Thailand's army said its decision to impose martial law in Thailand is not a coup but an attempt "to restore law and order".
The move comes after months of violent clashes between the government and opposition protesters, which date back to 2006 when Thaksin Shinawatra was ousted as prime minister in a military coup. Since then the country has undergone a series of often violent anti-government protests with the latest starting late last year when protestors blockaded streets in the capital.
Although the current government said it was not informed of the army's latest move, acting prime minister Niwatthamrong Boonsongphaisan says his government remains in charge of the country.
The UK's Foreign and Commonwealth Office (FCO) has issued updated travel advice for people visiting Thailand.
A statement from the agency said: "Protest action in central Bangkok since January 2014 has caused significant disruption to roads in affected areas, with knock-on effects across the city... You should take extra care and avoid all protests, political gatherings, demonstrations and marches."
What is martial law?
When martial law is imposed, the ordinary government is substituted by a military government.
Martial law is usually imposed on a temporary basis in order to restore order in a country, in case of war or civil unrest.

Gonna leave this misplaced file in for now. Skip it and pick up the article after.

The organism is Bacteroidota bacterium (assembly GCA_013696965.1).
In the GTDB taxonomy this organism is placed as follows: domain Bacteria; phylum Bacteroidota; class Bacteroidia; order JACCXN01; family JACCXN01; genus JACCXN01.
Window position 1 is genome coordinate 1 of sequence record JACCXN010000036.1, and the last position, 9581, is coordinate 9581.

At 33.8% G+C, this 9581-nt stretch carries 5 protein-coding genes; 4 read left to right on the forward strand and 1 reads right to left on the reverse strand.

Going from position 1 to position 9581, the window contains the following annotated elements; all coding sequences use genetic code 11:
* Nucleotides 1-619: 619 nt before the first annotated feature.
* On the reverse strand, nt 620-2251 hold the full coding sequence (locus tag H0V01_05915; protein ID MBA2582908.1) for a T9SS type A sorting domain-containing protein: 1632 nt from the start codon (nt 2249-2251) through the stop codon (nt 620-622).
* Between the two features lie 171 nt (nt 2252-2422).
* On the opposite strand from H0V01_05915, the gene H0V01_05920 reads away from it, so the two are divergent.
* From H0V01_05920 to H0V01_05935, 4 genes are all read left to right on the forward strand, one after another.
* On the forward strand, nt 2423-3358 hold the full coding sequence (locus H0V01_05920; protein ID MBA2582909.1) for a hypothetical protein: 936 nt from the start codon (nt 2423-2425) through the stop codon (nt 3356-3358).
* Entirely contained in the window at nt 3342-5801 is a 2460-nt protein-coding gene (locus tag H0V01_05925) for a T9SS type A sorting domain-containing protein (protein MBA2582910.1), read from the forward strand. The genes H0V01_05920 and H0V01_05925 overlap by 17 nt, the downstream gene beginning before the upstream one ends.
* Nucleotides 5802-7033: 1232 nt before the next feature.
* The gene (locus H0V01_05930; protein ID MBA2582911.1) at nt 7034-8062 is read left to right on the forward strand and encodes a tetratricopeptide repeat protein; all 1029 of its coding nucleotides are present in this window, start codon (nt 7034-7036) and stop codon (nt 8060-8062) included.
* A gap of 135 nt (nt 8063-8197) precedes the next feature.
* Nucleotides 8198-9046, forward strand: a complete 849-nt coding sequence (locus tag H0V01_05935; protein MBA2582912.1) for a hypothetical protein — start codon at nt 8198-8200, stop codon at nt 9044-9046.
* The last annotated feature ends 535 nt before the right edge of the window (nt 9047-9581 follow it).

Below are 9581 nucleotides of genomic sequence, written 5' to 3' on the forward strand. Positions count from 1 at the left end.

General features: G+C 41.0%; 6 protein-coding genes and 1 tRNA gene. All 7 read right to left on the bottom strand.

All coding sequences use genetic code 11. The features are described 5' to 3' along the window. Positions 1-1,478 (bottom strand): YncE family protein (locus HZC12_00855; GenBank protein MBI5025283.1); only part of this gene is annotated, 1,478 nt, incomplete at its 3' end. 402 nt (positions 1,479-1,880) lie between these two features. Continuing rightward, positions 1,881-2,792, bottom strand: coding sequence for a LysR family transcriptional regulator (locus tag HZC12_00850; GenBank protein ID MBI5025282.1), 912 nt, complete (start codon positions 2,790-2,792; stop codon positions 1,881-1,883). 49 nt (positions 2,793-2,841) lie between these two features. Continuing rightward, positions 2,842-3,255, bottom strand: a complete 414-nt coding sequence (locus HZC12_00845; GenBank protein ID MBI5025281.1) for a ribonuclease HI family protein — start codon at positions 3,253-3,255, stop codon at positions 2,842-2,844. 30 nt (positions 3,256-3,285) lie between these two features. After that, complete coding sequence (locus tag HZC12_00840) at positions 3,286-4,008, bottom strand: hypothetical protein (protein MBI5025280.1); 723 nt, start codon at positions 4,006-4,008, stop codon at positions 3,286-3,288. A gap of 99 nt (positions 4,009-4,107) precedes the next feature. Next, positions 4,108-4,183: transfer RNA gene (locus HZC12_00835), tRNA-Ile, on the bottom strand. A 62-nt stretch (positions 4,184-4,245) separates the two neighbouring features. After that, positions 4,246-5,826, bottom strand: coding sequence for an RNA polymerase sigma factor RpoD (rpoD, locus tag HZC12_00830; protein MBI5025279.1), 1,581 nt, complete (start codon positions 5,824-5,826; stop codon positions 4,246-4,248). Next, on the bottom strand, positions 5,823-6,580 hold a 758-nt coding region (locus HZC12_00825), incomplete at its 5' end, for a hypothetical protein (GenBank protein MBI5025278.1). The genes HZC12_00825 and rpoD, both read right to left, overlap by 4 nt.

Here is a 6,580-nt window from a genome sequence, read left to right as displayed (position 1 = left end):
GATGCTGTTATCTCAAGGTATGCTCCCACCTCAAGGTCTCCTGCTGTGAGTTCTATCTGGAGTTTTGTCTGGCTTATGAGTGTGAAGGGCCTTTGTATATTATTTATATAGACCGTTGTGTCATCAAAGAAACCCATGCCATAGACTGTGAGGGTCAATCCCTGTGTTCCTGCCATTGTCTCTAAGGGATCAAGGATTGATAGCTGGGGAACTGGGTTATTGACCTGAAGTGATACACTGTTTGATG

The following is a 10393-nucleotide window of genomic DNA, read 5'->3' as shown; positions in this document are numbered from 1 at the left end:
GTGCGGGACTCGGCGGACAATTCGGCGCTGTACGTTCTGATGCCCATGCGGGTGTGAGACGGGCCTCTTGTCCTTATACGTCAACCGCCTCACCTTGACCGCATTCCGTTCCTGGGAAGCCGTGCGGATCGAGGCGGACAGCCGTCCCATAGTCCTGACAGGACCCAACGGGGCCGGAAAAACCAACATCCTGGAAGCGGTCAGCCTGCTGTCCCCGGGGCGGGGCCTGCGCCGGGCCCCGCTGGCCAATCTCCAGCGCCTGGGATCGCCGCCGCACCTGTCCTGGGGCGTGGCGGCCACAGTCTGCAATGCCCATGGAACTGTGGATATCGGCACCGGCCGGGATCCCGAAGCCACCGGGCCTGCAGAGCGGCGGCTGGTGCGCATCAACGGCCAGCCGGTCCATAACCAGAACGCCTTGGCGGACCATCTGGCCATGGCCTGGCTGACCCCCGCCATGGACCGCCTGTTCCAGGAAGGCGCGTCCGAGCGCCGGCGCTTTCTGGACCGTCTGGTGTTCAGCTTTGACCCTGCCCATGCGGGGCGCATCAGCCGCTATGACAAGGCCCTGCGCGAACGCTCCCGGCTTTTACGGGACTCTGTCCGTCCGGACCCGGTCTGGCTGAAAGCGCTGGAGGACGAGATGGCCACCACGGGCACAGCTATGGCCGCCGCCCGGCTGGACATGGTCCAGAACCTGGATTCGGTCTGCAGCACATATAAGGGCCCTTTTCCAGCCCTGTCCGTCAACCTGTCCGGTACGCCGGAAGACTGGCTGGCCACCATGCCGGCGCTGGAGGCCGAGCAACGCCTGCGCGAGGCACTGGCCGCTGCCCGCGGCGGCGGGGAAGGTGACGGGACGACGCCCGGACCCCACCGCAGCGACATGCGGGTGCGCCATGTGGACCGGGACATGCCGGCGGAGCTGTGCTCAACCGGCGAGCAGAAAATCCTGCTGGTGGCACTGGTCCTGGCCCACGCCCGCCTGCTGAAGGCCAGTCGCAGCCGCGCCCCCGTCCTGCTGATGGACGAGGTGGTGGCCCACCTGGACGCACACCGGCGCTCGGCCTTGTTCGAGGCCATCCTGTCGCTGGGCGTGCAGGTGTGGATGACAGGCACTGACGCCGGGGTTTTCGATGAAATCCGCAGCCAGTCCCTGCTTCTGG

During this period, the army may use force to suppress violence; enforce curfews; censor information; search, confiscate, or occupy any premises or vehicles; arrest and temporarily detain suspects.
Advice to tourists during periods of martial law
Avoid protest areas
As rallies are expected to continue in Bangkok and elsewhere in Thailand, during the daytime and at night, avoid areas where demonstrations take place.
Some rallies have been violent with protesters and police using firearm and grenades, causing casualities and deaths.
In Bangkok, the main protest sites are at Ratchadamnoen Avenue and the government complex at Chaeng Watthana. There are also sporadic rallies in government offices and private companies.
The (FCO) advises against all but essential travel to the provinces of Pattani, Yala, Narathiwat and Songkhla on the Thai-Malaysia border; to the Preah Vihear (Khaoi Pra Viharn in Thai) temple area and the Ta Krabey/Ta Moan temple area located on the Thai-Cambodian border.
Keep a close eye on the media to monitor the developments; however, bear in mind that the Thai army has also imposed censorship for "national securities" purposes.
The Tourism Authority of Thailand (TAT) is still reporting about upcoming festivals, and local media have not yet mentioned martial law.
Take extra time for travelling
Due to the increased military presence in Bangkok and neighbouring provinces with some roadblocks, allow extra time for journeys, including to the Bangkok airports. Should the unrest escalate further, keep in mind that airlines may cancel some flights.
Find a Tourist's Friend Centre for assistance.
The centres are located at the Sport Authority of Thailand in the Bangkapi district of Bangkok, Suvarnabhumi and Don Mueang airports, four BTS Skytrain stations (Siam, Phya Thai, Ekkamai and Wong Wian Yai) and Hua Lampong MRT station.
You can contact them by telephone on +66 (0)2 314 1212 (in English – 24 hours).